Category: Column

What does the increasing number of uneven three set matches indicate?

Unlike boxing or gymnastics, tennis scores are not subjective. Still, I have noticed a marked change in score lines. For men, women, slam and non-slam tournaments straight set wins are decreasing. Without looking at the sport’s statistical database, it is clear to any observer, the changes in tennis scores tell a troubling story.

For some, the score line is unimportant. A win is a win. But when a win begins to change the game, if only statistically, one has to wonder. Why is the score line changing so significantly?

A 6-0, 6-0 match was once an anomaly, rare. The lopsided victory tells of a hot, in the zone player, an uneven match-up or worse an injured athlete. We all remember the Serena/Sharapova London 2012 routing 6-1, 6-0. Serena was in rare form, serving whole games of aces and simply outplaying the Russian. She elevated her game for the Olympic Gold. Today, nearly ten years later, she’s playing an awful lot of three set matches. But so are a lot of players. And the score lines are headscratchers. Today Samsonova defeated Bencic 1-6, 6-1, 6-3 to snatch the Berlin Grass Court Championship.

In her prime, Serena used the first two or three games to sus-out her opponent. That was enough for her to test their game plan, skills/weaknesses, and her plan of attack. This is no longer. Players are using entire sets to do this. What else explains the uneven sea-saw scores now prominent on both the women’s and men’s tour?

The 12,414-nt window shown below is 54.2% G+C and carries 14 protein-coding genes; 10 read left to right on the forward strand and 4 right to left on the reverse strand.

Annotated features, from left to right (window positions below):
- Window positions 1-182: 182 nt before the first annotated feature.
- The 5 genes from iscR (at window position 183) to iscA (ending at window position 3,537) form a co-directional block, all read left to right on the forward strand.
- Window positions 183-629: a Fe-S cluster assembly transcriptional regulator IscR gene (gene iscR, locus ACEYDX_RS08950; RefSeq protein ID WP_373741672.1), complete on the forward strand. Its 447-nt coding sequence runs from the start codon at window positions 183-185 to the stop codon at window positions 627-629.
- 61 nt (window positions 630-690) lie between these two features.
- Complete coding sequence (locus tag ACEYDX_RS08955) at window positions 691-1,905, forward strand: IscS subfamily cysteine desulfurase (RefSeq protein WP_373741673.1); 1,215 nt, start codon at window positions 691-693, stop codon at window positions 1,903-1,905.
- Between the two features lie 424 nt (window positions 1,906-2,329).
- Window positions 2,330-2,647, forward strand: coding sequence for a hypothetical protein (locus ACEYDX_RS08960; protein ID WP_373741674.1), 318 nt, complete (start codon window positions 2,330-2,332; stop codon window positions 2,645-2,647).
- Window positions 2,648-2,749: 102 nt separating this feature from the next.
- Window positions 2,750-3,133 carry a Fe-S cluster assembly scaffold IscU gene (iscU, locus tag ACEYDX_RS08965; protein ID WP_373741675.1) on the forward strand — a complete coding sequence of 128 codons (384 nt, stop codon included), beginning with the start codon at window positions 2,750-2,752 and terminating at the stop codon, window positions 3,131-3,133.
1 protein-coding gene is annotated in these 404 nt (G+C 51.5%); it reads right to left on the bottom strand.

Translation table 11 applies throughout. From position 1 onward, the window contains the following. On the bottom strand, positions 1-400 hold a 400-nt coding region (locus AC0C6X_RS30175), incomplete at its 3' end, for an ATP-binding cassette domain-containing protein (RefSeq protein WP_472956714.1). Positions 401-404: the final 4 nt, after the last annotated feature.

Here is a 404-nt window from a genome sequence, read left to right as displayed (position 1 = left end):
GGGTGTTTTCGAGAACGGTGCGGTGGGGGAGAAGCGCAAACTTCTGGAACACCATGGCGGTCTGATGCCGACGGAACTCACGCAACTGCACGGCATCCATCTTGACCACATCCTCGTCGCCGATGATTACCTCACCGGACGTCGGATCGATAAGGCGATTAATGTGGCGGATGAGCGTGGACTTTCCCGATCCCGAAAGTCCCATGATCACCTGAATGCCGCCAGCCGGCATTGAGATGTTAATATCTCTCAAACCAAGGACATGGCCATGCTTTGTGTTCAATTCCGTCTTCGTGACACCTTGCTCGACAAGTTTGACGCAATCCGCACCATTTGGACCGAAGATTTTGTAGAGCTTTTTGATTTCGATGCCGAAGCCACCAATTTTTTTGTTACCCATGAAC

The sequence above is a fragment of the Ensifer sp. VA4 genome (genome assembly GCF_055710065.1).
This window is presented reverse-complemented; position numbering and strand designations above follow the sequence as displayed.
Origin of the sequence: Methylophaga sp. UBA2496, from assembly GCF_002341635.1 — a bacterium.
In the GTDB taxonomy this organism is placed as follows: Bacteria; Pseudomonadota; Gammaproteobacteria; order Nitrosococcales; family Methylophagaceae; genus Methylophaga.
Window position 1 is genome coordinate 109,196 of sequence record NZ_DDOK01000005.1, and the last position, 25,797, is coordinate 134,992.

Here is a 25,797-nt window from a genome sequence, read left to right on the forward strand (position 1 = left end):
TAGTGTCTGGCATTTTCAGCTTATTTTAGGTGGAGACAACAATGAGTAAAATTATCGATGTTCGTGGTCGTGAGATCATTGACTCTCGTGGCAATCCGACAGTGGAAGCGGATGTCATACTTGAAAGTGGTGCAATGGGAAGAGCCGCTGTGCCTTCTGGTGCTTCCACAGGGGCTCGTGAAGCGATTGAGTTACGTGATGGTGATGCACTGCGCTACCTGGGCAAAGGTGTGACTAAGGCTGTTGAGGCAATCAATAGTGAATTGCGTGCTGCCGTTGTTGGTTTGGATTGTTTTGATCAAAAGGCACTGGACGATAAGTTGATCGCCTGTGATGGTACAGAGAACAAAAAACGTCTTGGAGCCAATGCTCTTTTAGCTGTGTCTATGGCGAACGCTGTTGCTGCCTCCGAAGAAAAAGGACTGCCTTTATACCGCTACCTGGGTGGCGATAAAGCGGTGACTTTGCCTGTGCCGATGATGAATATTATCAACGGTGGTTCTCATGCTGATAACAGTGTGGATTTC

The tight, competitive match, even the long tie-break match is a thing of the past. The 6-4, 6-4 score is disappearing. But why? An improved field, Fitness. Equipment. Training. Statistics. Nutrition, Focus, Television… No one answer explains this phenomenon.

The next time you see an uneven three set match win, you will wonder a little more about the sport’s decision to partner with betting organization, Bally’s/Bet Works. Tennis Channel (Sinclair RSN) has given said organization a platform to revolutionize the US sports betting, gaming and media industries. This is very different than a sports drink, shoe or clothing sponsorship. We have grown accustomed to seeing these products in press conferences and as backdrops on the court and in the commentator studio. But seeing a betting company logo splashed across a sport blurs the line to the point of erasure.

This may be an unjustified leap, but it does not bode well for the sport nor the overlords (tournament organizers) who sanction this atrocity of ethics.

Will Osaka’s Second Slam Withdrawal This Year Push The Sport To Change or Die?

The highest paid woman in sports has defiantly put down her racket for the second time this year!

The initial narrative imposed by the sport (commentators, pundits, players) had Osaka in the role of bad actor. And like Stockholm Syndrome victims, players parroted the party line and some even ridiculed her. Then the French Open posted a scurrilous tweet, labeling her privileged, ungrateful, difficult. The now deleted tweet, showed a photo of prominent players at post match press conferences with the caption, “they understood the assignment.” Social media erupted. The global press followed suit. The sport had closed ranks, intending to simultaneously strong-arm and ostracize Osaka. They failed! What began as a statement of self-care has magnified to the point of no return.